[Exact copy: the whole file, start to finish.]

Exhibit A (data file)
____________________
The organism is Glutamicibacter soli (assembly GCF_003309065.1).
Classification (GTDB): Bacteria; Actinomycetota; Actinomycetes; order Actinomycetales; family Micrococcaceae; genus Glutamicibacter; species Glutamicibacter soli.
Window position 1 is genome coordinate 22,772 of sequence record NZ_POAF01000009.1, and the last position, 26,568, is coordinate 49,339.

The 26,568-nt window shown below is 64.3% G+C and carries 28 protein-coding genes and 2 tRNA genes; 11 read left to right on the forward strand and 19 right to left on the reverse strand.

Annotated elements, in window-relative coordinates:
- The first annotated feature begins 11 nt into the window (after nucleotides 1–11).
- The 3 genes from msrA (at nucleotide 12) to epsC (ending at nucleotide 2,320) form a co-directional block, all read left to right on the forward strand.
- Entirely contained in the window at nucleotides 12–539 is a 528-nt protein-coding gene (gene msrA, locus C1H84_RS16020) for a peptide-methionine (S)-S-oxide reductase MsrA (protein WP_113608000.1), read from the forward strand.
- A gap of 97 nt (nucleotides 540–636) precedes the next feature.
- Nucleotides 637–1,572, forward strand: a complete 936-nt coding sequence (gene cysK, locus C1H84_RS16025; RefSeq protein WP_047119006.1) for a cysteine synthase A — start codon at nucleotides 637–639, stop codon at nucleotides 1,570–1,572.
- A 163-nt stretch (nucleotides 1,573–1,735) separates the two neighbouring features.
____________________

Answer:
The organism is Glutamicibacter soli (assembly GCF_003309065.1).
Classification (GTDB): Bacteria; Actinomycetota; Actinomycetes; order Actinomycetales; family Micrococcaceae; genus Glutamicibacter; species Glutamicibacter soli.
Window position 1 is genome coordinate 22,772 of sequence record NZ_POAF01000009.1, and the last position, 26,568, is coordinate 49,339.

The 26,568-nt window shown below is 64.3% G+C and carries 28 protein-coding genes and 2 tRNA genes; 11 read left to right on the forward strand and 19 right to left on the reverse strand.

Annotated elements, in window-relative coordinates:
- The first annotated feature begins 11 nt into the window (after nucleotides 1–11).
- The 3 genes from msrA (at nucleotide 12) to epsC (ending at nucleotide 2,320) form a co-directional block, all read left to right on the forward strand.
- Entirely contained in the window at nucleotides 12–539 is a 528-nt protein-coding gene (gene msrA, locus C1H84_RS16020) for a peptide-methionine (S)-S-oxide reductase MsrA (protein WP_113608000.1), read from the forward strand.
- A gap of 97 nt (nucleotides 540–636) precedes the next feature.
- Nucleotides 637–1,572, forward strand: a complete 936-nt coding sequence (gene cysK, locus C1H84_RS16025; RefSeq protein WP_047119006.1) for a cysteine synthase A — start codon at nucleotides 637–639, stop codon at nucleotides 1,570–1,572.
- A 163-nt stretch (nucleotides 1,573–1,735) separates the two neighbouring features.